Norfolk railway enthusiast died as the result of asbestos exposure
- Credit: Simpson Millar
A Norfolk rail enthusiast died as a result of past exposures to deadly asbestos dust whilst working for BT, an inquest has heard.
Michael Bird, of The Old Station House in Kimberley, near Wymondham, was diagnosed in April 2016 with mesothelioma, an aggressive cancer of the lining of the lung linked to past exposures to asbestos dust. He died of this disease on August 5, aged 80 at his home.
At the inquest on October 18, the Coroner held that Mr Bird died as a result of exposure to asbestos dust at his place of work and gave a verdict of industrial disease.
The solicitor instructed by his family, Helen Grady of Simpson Millar, said: 'This case is very sad and we need to be aware that the past exposures of the 1970s and 80s can have dreadful consequences for some people.
'Through the trade union, the firm have acted for a lot of former BT workers who were negligently exposed to asbestos dust and fibres through their work. BT therefore accepted responsibility early on and this was a huge relief to the family.'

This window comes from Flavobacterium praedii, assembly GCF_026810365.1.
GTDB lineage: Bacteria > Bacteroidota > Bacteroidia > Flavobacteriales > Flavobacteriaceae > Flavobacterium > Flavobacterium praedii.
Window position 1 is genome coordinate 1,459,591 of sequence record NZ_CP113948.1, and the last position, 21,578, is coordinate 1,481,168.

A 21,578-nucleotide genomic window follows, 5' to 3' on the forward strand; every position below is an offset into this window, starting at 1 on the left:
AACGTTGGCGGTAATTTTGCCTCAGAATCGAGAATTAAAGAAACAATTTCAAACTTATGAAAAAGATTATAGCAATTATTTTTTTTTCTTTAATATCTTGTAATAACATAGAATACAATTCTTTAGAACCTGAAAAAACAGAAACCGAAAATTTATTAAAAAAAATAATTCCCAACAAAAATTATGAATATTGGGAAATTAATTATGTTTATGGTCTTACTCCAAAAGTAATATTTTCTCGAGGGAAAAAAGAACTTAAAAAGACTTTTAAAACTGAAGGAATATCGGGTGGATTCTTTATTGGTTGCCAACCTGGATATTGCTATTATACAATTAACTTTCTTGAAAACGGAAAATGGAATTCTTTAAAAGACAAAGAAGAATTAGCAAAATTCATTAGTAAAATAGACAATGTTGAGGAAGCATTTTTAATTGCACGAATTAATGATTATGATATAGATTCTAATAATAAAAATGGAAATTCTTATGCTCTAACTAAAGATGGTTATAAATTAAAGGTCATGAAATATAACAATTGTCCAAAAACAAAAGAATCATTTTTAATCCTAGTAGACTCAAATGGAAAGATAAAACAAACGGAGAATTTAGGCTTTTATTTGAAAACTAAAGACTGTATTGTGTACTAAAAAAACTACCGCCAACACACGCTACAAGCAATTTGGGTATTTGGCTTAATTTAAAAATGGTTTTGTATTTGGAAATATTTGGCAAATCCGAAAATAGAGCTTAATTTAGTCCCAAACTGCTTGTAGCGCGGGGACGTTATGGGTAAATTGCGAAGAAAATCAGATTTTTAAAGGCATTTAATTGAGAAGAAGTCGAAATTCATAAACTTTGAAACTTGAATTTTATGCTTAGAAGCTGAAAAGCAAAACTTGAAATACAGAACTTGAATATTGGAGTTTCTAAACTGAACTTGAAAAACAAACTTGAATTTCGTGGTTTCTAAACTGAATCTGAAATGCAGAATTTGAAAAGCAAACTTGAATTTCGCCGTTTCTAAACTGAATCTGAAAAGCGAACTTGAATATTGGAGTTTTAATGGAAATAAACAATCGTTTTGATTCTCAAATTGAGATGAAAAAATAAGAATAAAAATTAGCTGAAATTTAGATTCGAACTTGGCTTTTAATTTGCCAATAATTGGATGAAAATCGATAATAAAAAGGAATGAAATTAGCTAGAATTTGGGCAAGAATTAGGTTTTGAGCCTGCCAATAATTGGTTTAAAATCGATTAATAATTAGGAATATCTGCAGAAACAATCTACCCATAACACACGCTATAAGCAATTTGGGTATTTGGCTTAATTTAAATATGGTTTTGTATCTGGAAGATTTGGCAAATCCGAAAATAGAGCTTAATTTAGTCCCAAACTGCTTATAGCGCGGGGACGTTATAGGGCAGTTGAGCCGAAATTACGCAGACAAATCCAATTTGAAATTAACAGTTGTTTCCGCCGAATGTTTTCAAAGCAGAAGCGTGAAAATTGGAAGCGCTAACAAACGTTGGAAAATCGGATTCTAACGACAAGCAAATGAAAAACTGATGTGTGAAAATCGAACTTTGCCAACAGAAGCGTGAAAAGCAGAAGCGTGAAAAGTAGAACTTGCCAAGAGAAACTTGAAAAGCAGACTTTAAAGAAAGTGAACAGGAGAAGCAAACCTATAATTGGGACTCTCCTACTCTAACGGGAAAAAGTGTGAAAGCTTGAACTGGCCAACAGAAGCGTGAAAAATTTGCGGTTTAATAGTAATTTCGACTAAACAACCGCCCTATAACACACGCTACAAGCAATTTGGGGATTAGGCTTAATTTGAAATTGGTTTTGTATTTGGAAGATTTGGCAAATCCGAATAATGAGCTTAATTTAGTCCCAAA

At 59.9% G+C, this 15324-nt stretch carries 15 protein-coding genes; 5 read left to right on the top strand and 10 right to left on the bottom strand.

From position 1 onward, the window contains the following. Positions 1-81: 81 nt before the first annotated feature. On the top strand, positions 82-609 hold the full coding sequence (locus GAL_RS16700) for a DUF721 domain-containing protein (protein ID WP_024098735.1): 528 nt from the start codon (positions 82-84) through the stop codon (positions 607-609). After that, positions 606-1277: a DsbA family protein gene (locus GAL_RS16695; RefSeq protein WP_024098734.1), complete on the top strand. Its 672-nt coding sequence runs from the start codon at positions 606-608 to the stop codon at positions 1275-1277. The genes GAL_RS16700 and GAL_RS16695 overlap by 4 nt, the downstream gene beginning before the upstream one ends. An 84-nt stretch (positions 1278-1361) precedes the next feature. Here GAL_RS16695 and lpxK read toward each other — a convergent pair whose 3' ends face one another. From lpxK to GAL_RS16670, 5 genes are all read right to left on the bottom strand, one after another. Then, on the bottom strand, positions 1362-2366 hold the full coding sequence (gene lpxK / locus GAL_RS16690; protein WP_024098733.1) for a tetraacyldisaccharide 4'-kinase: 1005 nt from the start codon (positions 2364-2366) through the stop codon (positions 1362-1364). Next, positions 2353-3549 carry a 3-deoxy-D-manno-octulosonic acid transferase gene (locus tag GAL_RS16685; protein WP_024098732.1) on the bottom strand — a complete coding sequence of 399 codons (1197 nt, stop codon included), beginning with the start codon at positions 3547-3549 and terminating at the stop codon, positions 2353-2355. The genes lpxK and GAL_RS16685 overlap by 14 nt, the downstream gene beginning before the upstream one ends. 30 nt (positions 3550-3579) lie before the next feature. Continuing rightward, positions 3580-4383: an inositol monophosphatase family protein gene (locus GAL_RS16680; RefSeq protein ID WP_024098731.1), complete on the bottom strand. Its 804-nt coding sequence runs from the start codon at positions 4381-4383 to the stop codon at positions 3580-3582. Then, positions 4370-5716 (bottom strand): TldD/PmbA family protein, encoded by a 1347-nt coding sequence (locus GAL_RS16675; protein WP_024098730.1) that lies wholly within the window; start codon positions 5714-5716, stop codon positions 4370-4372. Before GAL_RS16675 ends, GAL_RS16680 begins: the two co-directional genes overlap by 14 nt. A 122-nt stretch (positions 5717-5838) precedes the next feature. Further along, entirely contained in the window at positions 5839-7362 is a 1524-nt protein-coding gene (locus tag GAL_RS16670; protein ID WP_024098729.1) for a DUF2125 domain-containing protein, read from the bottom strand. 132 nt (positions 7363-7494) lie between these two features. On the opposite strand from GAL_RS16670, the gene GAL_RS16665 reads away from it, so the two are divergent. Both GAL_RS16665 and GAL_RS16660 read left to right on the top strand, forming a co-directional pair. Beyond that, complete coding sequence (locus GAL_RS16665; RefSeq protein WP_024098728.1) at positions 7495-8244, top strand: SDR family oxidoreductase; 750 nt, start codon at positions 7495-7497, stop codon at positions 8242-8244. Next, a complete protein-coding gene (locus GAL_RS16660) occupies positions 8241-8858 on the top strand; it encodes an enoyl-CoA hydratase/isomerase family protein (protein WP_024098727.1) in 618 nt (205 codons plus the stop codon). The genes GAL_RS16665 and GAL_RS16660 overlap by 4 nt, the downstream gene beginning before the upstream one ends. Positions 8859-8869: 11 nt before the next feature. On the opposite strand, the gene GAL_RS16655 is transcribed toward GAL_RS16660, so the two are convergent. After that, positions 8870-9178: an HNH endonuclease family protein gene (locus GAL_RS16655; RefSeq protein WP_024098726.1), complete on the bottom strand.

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Mr Bird leaves behind a wife of 55 years, Valerie, five children and 14 grandchildren with ages ranging from two to 27.
His daughter Catherine Sweetman said: 'As a former cardiothoracic nurse, I have previously nursed people with mesothelioma and so know just how insidious this awful disease can be.
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'From the time of dad's diagnosis, we used the Mesothelioma UK website and received a lot of support through their helpline. Dad was so pleased with the assistance from this charity that he made a large and generous donation and this will help with further research and help others suffering from mesothelioma.'
Mr Bird also received support towards the end of his life from the palliative care nurses at the Priscilla Bacon Lodge Hospice.
'Sadly, when he requested a hospice bed, there were none available,' said his daughter. 'Dad made a large and very generous donation to the hospice to help other people suffering and in the hope that beds not being available at end of life stages for people who request this will be a thing of the past.'
Mr Bird was well known locally for running the Old Station house for the past 16 years with his wife something that was a lifetime dream.
He was involved with the Mid Norfolk Railway and for his wake the railway commissioned a train something they had not previously done.